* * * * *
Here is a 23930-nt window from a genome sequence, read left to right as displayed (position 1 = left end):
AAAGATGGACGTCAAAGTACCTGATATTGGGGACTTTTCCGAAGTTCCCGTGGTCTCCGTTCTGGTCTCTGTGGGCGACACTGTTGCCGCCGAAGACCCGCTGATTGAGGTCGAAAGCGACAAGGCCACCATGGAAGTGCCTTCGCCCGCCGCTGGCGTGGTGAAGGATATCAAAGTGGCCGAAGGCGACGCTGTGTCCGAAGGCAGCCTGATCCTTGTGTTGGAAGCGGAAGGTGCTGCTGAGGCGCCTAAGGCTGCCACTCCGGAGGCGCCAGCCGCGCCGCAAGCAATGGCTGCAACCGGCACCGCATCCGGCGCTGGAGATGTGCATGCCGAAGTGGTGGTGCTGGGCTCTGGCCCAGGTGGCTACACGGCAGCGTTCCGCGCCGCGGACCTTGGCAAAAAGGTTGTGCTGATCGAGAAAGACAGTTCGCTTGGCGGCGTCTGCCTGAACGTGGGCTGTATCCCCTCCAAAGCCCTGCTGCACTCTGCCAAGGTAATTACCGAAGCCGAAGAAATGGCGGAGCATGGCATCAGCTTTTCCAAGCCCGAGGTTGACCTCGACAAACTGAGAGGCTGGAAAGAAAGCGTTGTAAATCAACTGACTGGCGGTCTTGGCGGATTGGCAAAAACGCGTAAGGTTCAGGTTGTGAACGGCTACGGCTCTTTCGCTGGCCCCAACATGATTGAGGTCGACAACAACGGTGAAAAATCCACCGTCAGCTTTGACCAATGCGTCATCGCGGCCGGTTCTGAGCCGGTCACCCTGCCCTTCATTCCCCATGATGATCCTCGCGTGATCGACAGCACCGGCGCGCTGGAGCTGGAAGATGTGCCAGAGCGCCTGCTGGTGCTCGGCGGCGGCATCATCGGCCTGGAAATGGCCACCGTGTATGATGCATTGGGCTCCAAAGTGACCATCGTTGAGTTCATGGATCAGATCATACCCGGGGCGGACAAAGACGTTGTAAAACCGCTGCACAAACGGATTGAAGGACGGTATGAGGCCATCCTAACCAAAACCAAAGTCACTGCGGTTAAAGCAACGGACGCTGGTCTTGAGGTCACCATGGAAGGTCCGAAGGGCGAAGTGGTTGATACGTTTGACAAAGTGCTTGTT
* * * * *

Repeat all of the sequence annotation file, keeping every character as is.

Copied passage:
Here is a 23930-nt window from a genome sequence, read left to right as displayed (position 1 = left end):
AAAGATGGACGTCAAAGTACCTGATATTGGGGACTTTTCCGAAGTTCCCGTGGTCTCCGTTCTGGTCTCTGTGGGCGACACTGTTGCCGCCGAAGACCCGCTGATTGAGGTCGAAAGCGACAAGGCCACCATGGAAGTGCCTTCGCCCGCCGCTGGCGTGGTGAAGGATATCAAAGTGGCCGAAGGCGACGCTGTGTCCGAAGGCAGCCTGATCCTTGTGTTGGAAGCGGAAGGTGCTGCTGAGGCGCCTAAGGCTGCCACTCCGGAGGCGCCAGCCGCGCCGCAAGCAATGGCTGCAACCGGCACCGCATCCGGCGCTGGAGATGTGCATGCCGAAGTGGTGGTGCTGGGCTCTGGCCCAGGTGGCTACACGGCAGCGTTCCGCGCCGCGGACCTTGGCAAAAAGGTTGTGCTGATCGAGAAAGACAGTTCGCTTGGCGGCGTCTGCCTGAACGTGGGCTGTATCCCCTCCAAAGCCCTGCTGCACTCTGCCAAGGTAATTACCGAAGCCGAAGAAATGGCGGAGCATGGCATCAGCTTTTCCAAGCCCGAGGTTGACCTCGACAAACTGAGAGGCTGGAAAGAAAGCGTTGTAAATCAACTGACTGGCGGTCTTGGCGGATTGGCAAAAACGCGTAAGGTTCAGGTTGTGAACGGCTACGGCTCTTTCGCTGGCCCCAACATGATTGAGGTCGACAACAACGGTGAAAAATCCACCGTCAGCTTTGACCAATGCGTCATCGCGGCCGGTTCTGAGCCGGTCACCCTGCCCTTCATTCCCCATGATGATCCTCGCGTGATCGACAGCACCGGCGCGCTGGAGCTGGAAGATGTGCCAGAGCGCCTGCTGGTGCTCGGCGGCGGCATCATCGGCCTGGAAATGGCCACCGTGTATGATGCATTGGGCTCCAAAGTGACCATCGTTGAGTTCATGGATCAGATCATACCCGGGGCGGACAAAGACGTTGTAAAACCGCTGCACAAACGGATTGAAGGACGGTATGAGGCCATCCTAACCAAAACCAAAGTCACTGCGGTTAAAGCAACGGACGCTGGTCTTGAGGTCACCATGGAAGGTCCGAAGGGCGAAGTGGTTGATACGTTTGACAAAGTGCTTGTT